When  some  pairs  finish  before  others,  I  will  ask  them  to  “practice”  reading  out  loud  their  de-­‐ constructed  dialogue  and  the  Shakespearian  text.     Next  I  will  ask  for  volunteers  to  present  their  de-­‐constructed  dialogue.    I  will  call  on  students  to   present  their  work  for  the  rest  of  the  class  time  before  the  bell  rings.    As  I  have  32  students  in  this   class,  I  will  not  have  time  to  call  on  everyone  today.           (Differentiation:  I  will  wait  until  tomorrow  to  call  on  Jose  and  Marissa,  unless  they  enthusiastically   volunteer  today  and  I  feel  he  is  ready.)     For  the  presentations  of  the  de-­‐constructed  dialogue  by  the  students,  I  will  have  two  sets  of  pairs   come  up  to  the  front  of  the  class.    “Pair  A”  and  “Pair  B”.    I  will  have  the  “Juliets”  each  stand  up  on  a   chair  or  table  (aka  the  “balcony”)  near  the  right  and  left  corners  in  the  front  of  the  classroom.    I  will   have  their  respective  “Romeos”  hide  behind  a  chair  near  their  Juliet.         I  will  have  the  students  present  their  dialogue  by  having  Pair  A  characters  read  a  line  of  the  dialogue   as  Shakespeare  wrote  it,  and  then  I  will  have  Pair  B  read  out  their  own  “interpreted”  dialogue.    They   will  read  line  to  line,  first  the  Shakespearian  dialogue  and  then  their  interpreted  dialogue  until  they   have  finished  the  scene.      (3  minutes)     Then,  I  will  have  the  pairs  switch,  so  now  Pair  A  reads  their  interpreted  dialogue  and  Pair  B  reads  the   Shakespearian  text.  (3  minutes)     After  each  group  of  pairs  finishes  presenting,  we  will  have  a  brief  class  discussion  with  feedback,   responses,  and  questions.  (2x2  =  4  minutes)     I  will  have  another  set  of  two  pairs  present,  discuss,  present,  discuss.  (10  minutes)     We  will  end  these  presentations  about  two  minutes  before  the  bell  rings,  then,  I  will  have  students   put  away  their  work  and  get  ready  to  go  to  their  next  class.  (2  minutes)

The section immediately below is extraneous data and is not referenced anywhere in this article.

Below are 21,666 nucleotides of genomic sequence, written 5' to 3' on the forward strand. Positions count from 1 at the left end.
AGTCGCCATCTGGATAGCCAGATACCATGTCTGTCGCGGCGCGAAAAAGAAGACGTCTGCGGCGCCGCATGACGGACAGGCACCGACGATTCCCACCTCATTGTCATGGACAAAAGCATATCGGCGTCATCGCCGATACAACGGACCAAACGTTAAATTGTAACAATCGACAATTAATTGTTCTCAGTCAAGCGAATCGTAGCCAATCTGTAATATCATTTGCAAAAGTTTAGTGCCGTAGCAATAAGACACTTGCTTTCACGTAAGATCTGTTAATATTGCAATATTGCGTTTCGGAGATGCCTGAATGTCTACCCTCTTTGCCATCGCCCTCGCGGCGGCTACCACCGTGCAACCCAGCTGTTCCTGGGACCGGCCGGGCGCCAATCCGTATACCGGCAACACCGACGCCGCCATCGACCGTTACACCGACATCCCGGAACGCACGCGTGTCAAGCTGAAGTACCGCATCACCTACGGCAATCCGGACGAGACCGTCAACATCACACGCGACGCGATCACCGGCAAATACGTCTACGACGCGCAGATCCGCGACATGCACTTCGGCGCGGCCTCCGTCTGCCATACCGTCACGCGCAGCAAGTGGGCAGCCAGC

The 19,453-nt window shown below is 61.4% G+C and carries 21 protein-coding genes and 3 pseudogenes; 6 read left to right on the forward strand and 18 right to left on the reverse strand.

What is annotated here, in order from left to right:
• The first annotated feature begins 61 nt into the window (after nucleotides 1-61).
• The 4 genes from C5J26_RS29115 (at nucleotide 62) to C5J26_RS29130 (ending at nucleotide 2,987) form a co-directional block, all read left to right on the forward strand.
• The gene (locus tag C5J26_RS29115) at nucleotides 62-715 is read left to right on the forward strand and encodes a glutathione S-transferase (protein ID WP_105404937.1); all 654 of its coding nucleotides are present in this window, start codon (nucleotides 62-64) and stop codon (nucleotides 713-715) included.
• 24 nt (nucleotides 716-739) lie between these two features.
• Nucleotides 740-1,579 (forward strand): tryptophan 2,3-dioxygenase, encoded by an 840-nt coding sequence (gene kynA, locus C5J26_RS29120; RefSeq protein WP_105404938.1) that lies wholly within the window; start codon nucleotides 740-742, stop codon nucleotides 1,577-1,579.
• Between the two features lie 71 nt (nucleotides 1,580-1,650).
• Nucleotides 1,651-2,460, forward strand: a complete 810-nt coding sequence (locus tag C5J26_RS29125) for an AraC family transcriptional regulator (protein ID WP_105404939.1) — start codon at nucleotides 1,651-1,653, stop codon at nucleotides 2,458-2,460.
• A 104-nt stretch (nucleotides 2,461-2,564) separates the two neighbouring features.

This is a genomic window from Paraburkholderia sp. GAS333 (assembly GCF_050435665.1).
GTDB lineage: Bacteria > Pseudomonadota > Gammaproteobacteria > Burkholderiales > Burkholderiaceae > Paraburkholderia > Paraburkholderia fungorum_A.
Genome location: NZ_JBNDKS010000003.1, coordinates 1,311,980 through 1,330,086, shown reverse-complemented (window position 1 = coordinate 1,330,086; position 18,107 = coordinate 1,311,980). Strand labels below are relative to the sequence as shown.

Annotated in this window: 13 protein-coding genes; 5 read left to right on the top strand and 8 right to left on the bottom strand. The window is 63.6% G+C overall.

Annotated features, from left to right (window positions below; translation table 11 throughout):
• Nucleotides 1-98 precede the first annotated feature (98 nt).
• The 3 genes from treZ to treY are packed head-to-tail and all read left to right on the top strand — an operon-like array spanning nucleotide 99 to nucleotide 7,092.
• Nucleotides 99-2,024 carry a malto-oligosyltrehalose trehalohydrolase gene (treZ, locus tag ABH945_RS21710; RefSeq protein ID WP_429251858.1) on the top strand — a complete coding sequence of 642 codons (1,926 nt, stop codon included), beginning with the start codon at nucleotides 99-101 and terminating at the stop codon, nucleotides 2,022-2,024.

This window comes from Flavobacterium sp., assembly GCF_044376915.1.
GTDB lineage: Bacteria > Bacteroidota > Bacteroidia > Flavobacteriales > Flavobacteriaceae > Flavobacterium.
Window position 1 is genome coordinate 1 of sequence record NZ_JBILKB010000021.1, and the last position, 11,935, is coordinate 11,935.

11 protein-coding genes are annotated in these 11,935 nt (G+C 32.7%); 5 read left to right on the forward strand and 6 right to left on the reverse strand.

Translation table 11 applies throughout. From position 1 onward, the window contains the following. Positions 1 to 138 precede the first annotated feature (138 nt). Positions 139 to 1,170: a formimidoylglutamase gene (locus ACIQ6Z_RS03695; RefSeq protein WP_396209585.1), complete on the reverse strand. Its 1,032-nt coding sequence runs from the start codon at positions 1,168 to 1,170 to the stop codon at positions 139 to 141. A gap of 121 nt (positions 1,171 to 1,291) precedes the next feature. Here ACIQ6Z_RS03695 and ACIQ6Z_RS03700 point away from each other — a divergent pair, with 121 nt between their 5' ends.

Part E: Adaptations